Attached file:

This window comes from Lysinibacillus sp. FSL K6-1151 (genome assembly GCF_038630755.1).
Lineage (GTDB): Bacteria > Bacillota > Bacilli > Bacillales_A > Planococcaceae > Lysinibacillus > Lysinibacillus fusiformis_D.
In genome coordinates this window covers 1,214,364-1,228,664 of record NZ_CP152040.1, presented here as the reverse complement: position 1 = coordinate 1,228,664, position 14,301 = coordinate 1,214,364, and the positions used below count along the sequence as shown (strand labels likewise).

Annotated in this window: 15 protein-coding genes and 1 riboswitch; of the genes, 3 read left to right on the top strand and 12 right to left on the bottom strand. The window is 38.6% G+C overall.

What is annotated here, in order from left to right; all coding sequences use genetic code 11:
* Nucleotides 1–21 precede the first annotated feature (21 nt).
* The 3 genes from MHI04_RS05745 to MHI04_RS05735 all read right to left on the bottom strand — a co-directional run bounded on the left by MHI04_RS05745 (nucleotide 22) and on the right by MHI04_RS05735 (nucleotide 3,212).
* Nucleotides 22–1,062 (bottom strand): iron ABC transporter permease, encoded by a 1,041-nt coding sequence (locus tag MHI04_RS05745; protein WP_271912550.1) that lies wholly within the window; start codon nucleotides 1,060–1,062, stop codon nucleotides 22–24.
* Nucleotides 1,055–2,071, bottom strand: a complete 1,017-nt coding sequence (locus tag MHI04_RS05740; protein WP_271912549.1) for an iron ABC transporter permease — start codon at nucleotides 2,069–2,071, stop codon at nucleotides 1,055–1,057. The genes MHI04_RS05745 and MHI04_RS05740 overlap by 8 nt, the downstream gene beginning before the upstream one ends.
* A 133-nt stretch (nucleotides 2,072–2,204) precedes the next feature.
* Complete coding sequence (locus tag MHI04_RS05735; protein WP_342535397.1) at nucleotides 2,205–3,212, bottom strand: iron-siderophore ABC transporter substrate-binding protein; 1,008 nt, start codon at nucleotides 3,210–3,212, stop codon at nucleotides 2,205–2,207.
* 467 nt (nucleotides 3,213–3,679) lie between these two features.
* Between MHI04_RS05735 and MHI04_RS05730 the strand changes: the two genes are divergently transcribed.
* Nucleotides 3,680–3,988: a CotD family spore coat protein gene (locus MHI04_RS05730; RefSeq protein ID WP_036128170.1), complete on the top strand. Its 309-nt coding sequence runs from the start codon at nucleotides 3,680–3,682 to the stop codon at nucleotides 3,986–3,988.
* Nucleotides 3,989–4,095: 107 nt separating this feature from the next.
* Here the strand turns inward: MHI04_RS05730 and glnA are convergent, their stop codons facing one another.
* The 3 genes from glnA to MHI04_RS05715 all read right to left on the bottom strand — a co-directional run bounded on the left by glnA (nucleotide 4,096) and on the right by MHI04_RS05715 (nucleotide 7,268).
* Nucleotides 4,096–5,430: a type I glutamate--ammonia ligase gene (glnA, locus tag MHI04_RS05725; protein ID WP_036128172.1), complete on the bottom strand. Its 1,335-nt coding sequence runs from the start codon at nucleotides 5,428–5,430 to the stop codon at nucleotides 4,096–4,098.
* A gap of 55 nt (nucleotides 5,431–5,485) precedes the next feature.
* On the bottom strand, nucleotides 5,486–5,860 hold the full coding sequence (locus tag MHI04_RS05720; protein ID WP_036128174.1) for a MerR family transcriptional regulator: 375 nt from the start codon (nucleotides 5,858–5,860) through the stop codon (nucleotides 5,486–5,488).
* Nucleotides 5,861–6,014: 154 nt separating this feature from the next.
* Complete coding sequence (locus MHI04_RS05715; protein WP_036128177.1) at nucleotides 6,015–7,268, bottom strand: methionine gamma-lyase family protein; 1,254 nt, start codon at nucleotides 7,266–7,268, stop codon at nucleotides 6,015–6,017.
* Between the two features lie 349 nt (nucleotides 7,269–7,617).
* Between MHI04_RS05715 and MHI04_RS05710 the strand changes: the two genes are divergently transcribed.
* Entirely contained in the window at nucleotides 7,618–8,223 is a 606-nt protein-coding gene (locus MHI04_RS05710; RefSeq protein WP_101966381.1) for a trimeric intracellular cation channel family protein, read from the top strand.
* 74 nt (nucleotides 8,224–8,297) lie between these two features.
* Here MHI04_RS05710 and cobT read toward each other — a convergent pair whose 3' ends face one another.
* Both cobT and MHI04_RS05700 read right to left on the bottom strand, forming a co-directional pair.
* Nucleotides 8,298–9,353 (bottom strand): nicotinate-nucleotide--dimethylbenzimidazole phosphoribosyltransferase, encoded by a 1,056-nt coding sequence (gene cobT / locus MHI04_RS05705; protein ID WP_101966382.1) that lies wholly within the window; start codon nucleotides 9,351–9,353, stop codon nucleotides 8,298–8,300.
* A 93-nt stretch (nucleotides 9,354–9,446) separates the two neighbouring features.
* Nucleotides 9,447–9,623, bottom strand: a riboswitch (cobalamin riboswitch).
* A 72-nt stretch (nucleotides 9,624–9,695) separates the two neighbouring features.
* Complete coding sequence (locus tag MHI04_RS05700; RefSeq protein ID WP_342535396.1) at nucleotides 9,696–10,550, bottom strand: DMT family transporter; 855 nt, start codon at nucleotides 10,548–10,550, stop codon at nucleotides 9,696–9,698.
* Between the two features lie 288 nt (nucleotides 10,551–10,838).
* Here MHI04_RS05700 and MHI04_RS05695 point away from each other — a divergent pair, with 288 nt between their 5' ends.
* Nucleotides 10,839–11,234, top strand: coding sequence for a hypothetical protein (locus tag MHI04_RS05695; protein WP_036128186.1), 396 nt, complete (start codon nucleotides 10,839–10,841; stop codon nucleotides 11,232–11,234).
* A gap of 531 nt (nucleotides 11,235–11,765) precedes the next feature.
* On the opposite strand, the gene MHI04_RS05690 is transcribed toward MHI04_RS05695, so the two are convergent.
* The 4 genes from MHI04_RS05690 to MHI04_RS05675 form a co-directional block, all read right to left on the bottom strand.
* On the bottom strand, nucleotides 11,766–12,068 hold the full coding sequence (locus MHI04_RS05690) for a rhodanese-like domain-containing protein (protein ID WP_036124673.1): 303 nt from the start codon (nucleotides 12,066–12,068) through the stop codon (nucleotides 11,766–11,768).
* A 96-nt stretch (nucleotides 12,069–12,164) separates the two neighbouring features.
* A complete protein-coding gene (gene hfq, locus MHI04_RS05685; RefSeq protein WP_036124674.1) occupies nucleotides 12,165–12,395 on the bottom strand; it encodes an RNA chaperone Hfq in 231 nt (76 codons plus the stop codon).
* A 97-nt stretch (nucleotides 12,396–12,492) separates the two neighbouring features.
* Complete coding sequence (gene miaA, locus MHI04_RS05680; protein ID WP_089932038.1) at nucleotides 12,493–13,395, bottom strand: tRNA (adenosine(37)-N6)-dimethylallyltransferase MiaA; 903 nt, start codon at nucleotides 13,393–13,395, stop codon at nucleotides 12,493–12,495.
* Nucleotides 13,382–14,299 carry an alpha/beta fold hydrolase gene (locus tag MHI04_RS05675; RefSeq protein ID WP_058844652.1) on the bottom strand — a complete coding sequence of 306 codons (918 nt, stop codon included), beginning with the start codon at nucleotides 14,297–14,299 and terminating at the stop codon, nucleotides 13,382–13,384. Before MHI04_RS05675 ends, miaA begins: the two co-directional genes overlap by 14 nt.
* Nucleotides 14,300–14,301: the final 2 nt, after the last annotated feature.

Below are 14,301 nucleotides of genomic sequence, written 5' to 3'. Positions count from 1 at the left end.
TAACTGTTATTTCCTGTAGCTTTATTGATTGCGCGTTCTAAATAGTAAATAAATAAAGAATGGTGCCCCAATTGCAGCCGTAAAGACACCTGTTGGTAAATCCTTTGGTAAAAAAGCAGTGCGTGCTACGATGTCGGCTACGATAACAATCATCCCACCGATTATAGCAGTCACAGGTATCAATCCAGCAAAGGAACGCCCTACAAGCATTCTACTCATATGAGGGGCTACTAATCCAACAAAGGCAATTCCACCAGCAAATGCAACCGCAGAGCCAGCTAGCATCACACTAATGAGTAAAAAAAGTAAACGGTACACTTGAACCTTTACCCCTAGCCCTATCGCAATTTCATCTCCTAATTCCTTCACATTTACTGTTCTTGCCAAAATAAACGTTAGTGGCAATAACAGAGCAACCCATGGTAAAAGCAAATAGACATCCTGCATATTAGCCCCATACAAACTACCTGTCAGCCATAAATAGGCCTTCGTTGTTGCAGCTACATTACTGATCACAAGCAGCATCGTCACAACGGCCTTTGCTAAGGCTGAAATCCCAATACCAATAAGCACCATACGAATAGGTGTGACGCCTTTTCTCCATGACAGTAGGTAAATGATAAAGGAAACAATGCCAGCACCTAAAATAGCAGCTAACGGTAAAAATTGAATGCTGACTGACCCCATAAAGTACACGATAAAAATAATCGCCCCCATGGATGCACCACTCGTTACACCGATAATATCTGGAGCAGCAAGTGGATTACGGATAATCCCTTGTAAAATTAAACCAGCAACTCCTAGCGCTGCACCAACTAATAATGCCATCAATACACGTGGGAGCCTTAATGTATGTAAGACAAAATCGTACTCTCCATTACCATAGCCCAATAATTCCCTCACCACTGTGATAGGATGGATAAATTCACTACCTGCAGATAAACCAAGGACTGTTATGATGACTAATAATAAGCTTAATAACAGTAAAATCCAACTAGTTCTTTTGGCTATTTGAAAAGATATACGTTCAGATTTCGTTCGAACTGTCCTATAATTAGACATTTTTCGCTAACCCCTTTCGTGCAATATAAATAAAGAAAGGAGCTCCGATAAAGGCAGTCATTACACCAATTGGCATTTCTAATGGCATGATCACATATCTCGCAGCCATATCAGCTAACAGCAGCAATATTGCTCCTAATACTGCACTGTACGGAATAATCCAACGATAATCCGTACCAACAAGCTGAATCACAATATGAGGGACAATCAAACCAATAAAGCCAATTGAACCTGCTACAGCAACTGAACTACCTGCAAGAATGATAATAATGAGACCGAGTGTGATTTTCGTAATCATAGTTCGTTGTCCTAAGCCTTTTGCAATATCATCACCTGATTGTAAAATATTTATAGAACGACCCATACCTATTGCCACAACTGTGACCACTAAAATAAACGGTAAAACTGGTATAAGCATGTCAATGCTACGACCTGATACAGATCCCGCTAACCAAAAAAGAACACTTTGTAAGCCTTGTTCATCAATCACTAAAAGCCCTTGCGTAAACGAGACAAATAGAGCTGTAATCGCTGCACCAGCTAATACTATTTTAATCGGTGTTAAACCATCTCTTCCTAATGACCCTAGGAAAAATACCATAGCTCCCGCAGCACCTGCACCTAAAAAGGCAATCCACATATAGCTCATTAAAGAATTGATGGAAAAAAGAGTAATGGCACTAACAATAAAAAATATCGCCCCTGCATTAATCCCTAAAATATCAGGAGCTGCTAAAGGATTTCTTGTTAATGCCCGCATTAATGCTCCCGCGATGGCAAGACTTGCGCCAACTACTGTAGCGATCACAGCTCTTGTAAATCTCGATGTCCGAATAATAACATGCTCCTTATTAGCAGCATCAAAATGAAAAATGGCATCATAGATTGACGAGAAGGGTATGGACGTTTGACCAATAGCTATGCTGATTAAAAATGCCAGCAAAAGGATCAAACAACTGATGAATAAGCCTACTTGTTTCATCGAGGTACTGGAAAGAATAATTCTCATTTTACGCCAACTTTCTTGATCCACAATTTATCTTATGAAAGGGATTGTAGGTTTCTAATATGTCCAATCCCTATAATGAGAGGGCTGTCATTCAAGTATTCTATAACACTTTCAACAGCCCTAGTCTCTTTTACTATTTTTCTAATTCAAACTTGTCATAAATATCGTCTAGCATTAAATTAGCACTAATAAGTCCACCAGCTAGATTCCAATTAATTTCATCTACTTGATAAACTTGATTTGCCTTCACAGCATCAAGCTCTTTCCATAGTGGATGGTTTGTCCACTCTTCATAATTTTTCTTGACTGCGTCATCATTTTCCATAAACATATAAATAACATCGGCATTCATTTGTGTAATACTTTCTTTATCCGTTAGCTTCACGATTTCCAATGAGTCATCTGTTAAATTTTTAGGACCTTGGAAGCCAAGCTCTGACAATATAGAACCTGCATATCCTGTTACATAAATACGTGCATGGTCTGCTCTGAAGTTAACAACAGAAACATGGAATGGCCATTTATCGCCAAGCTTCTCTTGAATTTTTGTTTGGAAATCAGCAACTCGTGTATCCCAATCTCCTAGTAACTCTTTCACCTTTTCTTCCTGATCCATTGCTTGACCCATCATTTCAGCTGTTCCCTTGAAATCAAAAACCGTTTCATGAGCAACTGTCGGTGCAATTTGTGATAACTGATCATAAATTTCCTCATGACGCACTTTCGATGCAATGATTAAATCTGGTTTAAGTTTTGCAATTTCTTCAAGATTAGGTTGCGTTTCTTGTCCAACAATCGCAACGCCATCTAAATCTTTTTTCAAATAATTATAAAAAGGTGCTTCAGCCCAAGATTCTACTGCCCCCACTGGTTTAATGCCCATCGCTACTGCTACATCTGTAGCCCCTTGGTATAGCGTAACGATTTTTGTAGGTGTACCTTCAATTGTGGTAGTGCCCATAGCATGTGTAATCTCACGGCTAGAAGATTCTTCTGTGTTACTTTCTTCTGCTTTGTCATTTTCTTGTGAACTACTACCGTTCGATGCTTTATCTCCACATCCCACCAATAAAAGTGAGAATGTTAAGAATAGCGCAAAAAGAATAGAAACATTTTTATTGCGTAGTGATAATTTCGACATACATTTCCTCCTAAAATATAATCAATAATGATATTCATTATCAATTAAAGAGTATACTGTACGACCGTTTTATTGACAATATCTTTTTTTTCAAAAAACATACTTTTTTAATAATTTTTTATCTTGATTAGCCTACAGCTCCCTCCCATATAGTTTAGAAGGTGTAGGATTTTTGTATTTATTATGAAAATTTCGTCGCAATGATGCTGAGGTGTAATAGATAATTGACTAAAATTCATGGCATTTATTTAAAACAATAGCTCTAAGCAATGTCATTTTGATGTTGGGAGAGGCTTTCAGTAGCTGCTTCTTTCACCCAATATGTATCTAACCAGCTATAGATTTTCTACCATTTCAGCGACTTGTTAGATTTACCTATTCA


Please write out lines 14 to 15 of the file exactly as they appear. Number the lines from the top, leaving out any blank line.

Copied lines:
* Nucleotides 3,680–3,988: a CotD family spore coat protein gene (locus MHI04_RS05730; RefSeq protein ID WP_036128170.1), complete on the top strand. Its 309-nt coding sequence runs from the start codon at nucleotides 3,680–3,682 to the stop codon at nucleotides 3,986–3,988.
* Nucleotides 3,989–4,095: 107 nt separating this feature from the next.